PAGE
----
Wednesday, December 14, 2016

David Suter Poster | Kaycee Miller 2016

David Suter Poster | Kaycee Miller 2016
Above Poster designed by Kaycee Miller, graphic design student at the University of Northern Iowa, commemorating the work of American artist David Suter, whose editorial-page illustrations were widely acclaimed during the Watergate Era. •

A two-day campus visit by the artist took place on October 24-25, 2016,at the University of Northern Iowa. Sponsored by the UNI Department of Art, the event was part of the Meryl Norton Hearst Lecture Series.

Suter's editorial illustrations have been described as "puzzles and mindbogglers, tricks of the subconscious, and foolers of the eye." Some people call them visual puns or metaphors, but the artist prefers "to think of them as equations…It's a little like algebra. I try to combine two images through a process of finding similarities and canceling out dissimilar aspects."

Concurrent with David Suter's campus visit, there were exhibits of his OpEd drawings and of a series of posters (including the one shown here) by UNI graphic design students that celebrated his drawings.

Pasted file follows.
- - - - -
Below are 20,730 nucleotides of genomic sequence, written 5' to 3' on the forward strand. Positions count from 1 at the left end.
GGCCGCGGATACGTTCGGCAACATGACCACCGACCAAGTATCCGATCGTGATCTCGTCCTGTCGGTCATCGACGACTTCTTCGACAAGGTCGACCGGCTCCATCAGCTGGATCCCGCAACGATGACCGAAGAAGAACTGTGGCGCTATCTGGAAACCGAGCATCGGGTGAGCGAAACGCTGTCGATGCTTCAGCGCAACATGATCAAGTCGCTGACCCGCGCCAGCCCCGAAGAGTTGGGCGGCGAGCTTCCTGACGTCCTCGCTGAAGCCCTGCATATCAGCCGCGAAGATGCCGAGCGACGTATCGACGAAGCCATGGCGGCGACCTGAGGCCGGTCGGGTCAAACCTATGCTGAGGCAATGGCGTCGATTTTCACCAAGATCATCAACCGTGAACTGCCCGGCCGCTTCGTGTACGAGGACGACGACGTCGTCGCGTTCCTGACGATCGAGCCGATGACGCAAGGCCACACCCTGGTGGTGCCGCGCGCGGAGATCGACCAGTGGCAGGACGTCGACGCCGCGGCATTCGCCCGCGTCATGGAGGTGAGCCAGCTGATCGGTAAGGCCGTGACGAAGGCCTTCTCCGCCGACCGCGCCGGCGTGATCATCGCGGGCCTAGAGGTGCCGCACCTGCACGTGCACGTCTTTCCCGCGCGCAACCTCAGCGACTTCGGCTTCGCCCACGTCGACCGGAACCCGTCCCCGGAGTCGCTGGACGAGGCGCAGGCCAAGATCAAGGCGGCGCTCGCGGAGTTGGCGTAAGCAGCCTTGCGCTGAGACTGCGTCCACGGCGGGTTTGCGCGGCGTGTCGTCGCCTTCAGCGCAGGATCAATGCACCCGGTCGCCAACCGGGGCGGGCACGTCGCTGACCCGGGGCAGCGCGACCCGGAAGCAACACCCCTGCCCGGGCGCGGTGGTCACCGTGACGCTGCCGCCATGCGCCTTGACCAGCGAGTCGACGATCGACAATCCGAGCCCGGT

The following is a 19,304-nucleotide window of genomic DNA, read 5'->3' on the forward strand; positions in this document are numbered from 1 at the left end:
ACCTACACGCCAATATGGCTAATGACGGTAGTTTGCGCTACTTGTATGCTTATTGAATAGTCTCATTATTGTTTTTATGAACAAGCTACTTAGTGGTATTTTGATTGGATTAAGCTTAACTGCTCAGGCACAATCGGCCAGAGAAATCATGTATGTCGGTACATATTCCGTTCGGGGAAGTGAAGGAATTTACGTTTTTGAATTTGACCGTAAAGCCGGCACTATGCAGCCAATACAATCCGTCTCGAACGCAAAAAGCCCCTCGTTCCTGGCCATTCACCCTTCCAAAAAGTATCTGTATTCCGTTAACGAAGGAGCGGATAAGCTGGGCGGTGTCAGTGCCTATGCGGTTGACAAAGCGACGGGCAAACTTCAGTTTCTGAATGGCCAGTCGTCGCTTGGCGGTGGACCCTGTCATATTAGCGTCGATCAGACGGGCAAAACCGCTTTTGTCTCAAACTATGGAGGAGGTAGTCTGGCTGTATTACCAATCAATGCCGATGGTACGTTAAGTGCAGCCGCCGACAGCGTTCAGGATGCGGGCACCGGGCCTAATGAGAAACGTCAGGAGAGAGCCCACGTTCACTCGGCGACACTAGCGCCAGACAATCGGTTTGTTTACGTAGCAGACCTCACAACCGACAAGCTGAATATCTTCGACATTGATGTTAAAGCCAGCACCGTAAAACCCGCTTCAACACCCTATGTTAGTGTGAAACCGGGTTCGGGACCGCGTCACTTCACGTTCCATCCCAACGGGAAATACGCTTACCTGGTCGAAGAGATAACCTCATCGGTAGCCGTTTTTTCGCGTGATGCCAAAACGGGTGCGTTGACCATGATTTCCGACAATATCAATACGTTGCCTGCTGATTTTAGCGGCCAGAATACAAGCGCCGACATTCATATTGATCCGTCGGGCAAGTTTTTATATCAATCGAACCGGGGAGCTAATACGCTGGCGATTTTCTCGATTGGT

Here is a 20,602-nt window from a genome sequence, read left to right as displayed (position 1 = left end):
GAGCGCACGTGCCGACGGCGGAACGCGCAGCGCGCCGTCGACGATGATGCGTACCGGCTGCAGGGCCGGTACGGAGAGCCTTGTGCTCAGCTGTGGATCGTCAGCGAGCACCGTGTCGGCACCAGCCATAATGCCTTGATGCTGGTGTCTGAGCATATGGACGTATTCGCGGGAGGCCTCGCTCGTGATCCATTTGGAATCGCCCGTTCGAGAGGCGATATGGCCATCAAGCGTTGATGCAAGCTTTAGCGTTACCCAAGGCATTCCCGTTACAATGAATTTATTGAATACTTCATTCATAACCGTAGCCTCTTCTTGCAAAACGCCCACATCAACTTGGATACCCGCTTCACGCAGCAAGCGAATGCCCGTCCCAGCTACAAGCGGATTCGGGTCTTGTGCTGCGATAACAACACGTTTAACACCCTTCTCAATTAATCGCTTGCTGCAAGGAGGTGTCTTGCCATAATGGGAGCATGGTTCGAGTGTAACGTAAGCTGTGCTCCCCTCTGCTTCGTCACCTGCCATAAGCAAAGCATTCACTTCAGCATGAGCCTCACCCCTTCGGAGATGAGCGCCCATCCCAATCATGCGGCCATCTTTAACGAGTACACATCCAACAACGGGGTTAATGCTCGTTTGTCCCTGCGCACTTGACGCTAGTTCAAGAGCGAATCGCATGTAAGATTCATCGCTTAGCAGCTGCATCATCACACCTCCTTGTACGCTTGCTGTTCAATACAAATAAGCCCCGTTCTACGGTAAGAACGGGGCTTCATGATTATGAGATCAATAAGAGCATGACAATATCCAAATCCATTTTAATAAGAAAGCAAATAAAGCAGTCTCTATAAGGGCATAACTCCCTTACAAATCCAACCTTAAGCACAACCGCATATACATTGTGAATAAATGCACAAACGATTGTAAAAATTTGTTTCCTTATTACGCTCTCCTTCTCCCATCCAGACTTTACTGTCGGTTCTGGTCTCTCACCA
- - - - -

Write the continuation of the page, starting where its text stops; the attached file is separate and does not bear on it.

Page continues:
Frank Swinnerton, Swinnerton: An Autobiography. Garden City NY: Doubleday, Doran and Company, 1936, p. 28-29 [recalling the bullying he observed in a school that he attended in London]—

All [six boy] pupils were taught in the same room [and were largely unsupervised]…two horrid little devils declared a vendetta against the only other boy of roughly their own size, the spectacle of which moved me to such helpless rage that in thinking of it now I still feel embarrassed distaste. While the master was there these wretches did no more than stick lighted matches into the boy's tweed coat. When the master was away, as he often was, they had greater liberty, of which they took instant advantage. They wrenched their enemy's arms, speared, pinched, and kicked him until his shins must have been black and his flesh purple; and at last forced his head  murderously back over desks and parallel bars until he became blue in the face. It was appalling. I was too weak to lend an effective aid; the boy was too plucky to tell tales and was not strong enough to resist such implacable foes; and these foes grew every day more and more reckless, more and more outrageously brutal. At last, when he was being tortured one morning to the limit of endurance, I (a sort of Sister Anne at the window) caught sight of the master without, frantically summoned him by means of a wild rapping on the pane, and so brought the horror to an end.

• The drawing in the poster is the copyright of David Suter. All rights reserved.